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Pfizer, Bristol-Myers Dealt Approval Setback on Blood Thinner Eliquis


The FDA says the drug isn't ready to hit the market for stroke prevention. An analyst predicts approval within a year.

MINYANVILLE ORIGINAL A new stroke-prevention drug developed by Bristol-Myers Squibb (BMY) and Pfizer (PFE) isn't ready for US approval, according to the Food and Drug Administration. That unexpected development doesn't sink the big drug companies' plans for a new blockbuster product but it certainly delays them.

Shares of Bristol-Myers fell almost 4% to $34.03 in trading Monday morning. The stock is still up 3% over the past three months. Pfizer fell more than 1% to $22.44. The company's shares also gained about 3% in the last three months.

Investors want promising new products from big drug makers who are trying to replace multi-billion dollar medicines at the end of their patent lives. The blood-thinning drug Eliquis generated a lot of excitement as it appeared to show in company studies that it worked far better than warfarin, the standard of care for decades.

Two other anti-clotting drugs have hit the US market in the last couple of years, Johnson & Johnson (JNJ) and Bayer's (BAYRY) Xarelto and Boehringer Ingelheim's Pradaxa. However, many investors feel that Eliquis is a superior drug that can be a leader among the new group of treatments, ISI Group analyst Mark Schoenebaum says.

Schoenebaum says he believes Eliquis will be approved no later than July of next year because he doesn't see a major hurdle to satisfying the FDA, which wants more documentation on one of the human studies for the drug. The FDA wants more proof of Eliquis' effectiveness and safety. While the companies aren't saying much at this point, Schoenebaum notes the wording from their press release Monday morning has a note of optimism: "The FDA has not requested that the companies complete any new studies," the companies say in their statement. "FDA and the companies are committed to working expeditiously to address the outstanding questions and move the application forward."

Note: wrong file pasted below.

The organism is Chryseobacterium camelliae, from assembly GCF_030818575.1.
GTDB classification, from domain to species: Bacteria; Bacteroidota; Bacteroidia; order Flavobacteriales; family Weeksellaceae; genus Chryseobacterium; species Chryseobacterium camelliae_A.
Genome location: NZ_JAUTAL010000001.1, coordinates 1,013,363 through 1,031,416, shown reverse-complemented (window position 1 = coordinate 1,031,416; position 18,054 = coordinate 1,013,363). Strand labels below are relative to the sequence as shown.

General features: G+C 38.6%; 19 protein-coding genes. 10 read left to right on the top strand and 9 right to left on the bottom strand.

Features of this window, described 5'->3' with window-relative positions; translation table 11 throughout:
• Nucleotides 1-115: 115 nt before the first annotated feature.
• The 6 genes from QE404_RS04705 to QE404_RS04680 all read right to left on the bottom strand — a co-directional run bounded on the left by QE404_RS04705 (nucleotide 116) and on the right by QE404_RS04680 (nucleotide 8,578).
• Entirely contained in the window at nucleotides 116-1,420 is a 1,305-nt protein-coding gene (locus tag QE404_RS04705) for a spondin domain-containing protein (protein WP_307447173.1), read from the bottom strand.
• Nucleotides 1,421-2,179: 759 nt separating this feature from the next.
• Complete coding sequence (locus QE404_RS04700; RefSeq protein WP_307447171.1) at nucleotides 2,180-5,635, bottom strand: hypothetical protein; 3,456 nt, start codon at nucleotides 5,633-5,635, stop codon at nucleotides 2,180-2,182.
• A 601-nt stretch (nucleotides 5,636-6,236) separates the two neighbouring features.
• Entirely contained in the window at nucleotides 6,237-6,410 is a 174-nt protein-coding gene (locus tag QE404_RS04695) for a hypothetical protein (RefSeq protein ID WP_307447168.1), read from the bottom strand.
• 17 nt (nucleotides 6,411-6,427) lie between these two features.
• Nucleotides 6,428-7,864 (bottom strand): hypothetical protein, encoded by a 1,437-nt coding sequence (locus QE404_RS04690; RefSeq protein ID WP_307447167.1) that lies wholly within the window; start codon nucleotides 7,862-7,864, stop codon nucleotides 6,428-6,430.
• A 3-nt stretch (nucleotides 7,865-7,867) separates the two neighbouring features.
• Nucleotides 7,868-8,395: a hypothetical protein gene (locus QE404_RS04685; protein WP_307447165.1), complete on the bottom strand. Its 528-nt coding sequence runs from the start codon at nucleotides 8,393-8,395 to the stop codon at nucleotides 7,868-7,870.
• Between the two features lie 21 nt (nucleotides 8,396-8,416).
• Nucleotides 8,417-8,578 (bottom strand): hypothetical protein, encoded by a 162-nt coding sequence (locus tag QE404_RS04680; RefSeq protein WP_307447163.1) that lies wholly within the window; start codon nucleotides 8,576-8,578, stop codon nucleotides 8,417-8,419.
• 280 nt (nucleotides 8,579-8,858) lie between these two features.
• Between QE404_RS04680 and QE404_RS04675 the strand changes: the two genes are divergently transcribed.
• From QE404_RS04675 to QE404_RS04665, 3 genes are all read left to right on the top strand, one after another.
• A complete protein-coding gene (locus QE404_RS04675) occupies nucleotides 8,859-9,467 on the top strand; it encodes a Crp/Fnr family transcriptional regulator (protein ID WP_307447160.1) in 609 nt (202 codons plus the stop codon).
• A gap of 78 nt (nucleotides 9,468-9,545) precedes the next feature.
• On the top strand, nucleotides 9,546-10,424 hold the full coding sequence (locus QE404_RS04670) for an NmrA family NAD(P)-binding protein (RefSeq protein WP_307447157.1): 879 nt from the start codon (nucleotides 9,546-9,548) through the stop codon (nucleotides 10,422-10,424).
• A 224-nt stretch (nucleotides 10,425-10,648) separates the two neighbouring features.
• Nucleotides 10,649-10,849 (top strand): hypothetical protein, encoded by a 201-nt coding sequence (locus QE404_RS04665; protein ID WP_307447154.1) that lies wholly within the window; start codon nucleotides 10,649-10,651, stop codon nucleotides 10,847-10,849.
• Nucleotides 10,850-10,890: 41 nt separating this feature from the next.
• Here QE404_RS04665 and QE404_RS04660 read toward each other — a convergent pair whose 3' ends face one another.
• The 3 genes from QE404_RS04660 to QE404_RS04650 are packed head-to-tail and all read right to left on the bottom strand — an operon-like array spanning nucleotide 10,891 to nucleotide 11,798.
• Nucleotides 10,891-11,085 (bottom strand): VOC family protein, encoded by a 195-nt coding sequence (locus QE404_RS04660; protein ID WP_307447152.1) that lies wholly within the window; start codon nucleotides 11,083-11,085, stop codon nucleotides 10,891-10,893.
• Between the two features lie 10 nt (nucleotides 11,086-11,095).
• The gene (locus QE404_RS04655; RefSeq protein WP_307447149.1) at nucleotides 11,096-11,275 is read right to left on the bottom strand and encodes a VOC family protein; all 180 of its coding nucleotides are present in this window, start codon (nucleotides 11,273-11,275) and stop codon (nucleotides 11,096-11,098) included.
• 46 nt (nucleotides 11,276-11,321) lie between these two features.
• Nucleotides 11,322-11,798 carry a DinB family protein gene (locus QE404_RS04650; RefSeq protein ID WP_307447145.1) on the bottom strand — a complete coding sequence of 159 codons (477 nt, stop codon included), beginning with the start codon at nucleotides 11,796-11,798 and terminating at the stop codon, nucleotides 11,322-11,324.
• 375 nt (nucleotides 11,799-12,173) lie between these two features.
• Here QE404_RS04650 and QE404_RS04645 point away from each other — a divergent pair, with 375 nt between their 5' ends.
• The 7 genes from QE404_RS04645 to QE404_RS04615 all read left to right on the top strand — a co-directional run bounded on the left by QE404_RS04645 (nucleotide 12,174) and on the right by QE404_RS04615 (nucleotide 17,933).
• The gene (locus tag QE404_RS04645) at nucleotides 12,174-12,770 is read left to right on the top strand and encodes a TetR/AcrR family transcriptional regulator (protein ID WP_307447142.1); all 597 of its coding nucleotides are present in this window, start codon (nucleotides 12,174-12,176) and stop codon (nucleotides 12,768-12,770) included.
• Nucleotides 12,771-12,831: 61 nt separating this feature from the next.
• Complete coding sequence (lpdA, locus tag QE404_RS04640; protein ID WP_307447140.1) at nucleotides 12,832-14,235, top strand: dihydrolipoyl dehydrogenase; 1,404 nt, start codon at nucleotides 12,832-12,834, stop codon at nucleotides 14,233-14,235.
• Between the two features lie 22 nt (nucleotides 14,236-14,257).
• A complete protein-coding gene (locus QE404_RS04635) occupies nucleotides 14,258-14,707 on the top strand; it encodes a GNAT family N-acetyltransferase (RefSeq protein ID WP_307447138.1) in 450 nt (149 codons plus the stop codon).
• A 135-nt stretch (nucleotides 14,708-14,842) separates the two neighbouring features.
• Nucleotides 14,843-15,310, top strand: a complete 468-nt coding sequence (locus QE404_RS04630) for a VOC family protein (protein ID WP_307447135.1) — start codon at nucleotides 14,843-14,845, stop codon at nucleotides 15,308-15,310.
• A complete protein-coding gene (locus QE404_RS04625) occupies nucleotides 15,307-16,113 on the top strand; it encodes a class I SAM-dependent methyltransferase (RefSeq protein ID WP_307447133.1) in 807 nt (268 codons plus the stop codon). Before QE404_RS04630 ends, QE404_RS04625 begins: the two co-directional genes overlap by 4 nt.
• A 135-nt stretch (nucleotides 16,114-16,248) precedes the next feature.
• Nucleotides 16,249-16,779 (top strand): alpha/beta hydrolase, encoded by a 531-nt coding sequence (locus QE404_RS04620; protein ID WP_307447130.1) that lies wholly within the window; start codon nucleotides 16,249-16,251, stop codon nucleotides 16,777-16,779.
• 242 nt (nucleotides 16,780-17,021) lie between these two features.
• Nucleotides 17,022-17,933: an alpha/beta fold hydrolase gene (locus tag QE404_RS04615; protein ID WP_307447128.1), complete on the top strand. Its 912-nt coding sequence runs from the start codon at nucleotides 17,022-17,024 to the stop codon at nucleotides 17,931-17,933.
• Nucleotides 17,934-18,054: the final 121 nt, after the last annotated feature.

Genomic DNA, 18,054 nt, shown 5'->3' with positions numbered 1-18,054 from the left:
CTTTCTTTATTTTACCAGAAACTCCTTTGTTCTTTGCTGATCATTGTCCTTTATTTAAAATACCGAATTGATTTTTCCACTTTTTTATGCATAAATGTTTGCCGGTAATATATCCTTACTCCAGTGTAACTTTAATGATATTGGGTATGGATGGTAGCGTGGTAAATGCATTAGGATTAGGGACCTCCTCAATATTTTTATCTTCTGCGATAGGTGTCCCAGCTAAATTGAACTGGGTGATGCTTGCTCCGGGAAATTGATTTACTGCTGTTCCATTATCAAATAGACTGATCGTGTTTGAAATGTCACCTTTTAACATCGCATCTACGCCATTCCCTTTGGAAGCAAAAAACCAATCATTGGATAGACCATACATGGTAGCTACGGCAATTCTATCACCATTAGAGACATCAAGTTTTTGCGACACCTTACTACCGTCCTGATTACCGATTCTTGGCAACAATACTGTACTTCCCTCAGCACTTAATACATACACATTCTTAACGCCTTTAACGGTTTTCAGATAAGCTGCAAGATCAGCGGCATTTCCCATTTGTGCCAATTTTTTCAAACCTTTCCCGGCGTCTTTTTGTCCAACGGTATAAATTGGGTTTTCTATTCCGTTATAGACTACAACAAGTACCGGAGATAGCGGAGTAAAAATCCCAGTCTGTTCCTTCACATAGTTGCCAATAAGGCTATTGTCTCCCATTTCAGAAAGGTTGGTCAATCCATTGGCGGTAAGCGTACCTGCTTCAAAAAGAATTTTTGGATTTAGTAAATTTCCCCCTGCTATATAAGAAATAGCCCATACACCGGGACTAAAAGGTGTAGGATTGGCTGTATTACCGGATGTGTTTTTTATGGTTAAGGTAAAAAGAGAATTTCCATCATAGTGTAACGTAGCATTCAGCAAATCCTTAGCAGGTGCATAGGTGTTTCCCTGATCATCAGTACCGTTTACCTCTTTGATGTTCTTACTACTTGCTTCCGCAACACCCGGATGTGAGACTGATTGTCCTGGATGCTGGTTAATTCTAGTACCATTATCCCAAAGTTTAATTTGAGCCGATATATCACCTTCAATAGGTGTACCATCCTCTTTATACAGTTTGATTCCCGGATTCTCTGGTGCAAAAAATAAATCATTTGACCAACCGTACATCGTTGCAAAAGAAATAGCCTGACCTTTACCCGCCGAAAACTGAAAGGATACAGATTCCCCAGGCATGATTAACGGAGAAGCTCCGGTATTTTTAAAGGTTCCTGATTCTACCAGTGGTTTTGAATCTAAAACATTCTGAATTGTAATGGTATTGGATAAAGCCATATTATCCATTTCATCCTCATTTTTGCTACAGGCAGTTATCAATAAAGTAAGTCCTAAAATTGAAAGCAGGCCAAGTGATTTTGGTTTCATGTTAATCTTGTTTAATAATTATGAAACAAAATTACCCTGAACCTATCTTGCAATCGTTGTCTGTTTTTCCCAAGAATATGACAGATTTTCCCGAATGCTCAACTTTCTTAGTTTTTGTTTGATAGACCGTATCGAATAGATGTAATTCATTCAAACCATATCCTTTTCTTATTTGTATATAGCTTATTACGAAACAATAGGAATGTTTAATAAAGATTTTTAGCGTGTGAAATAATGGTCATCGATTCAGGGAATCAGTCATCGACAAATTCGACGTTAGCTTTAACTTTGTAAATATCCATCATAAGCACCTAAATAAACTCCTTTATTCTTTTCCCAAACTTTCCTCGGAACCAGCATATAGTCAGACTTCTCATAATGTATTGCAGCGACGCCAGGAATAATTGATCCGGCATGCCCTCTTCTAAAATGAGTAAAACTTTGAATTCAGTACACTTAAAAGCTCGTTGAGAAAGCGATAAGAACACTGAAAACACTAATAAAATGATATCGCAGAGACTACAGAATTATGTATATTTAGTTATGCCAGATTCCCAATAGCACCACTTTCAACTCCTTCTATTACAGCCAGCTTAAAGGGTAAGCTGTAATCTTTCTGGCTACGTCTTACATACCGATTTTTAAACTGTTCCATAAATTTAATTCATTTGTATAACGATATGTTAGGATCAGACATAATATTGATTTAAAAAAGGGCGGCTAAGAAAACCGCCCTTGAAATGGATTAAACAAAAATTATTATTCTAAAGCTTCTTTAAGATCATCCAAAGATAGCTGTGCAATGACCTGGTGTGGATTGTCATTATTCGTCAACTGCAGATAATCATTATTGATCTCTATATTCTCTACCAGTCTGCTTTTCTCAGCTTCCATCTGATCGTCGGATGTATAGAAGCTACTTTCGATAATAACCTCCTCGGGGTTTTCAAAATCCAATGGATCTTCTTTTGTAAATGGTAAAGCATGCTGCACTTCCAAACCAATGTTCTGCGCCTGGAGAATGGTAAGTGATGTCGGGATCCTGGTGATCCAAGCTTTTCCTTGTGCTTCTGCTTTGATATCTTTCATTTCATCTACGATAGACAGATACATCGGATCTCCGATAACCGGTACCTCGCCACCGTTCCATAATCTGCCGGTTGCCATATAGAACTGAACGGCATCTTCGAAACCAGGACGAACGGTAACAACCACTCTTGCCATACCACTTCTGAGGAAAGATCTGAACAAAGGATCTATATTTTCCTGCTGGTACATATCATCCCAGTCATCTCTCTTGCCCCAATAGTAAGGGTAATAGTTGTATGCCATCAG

The reason investors should be excited about this drug, Schoenebaum says, is because studies show Eliquis is more effective than warfarin and is far safer. A risk of taking these drugs is severe bleeding, and Eliquis was shown in clinical studies to be superior than warfarin by that measure.

"That was a huge upside surprise and was unprecedented in the history of these novel blood thinners," Schoenebaum says. He estimates that hope for Eliquis represents about 10% of the value of Bristol-Myers.

If the drug is approved, the companies will split the US profits in half. Analysts predict the drug can eventually be a multi-billion dollar seller.

The Eliquis decision follows news last week that J&J's Xarelto failed to win approval for expanded use. Xarelto is approved for stroke prevention in people with a history of irregular heartbeats and to treat blood clots in patients who have hip or knee replacements. J&J and Bayer sought to win approval for prevention of heart attacks and strokes for people with a history of heart problems. That rejection was expected following a negative recommendation from government advisers who reviewed Xarelto for the additional indication. (See Johnson & Johnson Setback Is Positive for Pfizer, Bristol-Myers.)

Twitter: @brettchase

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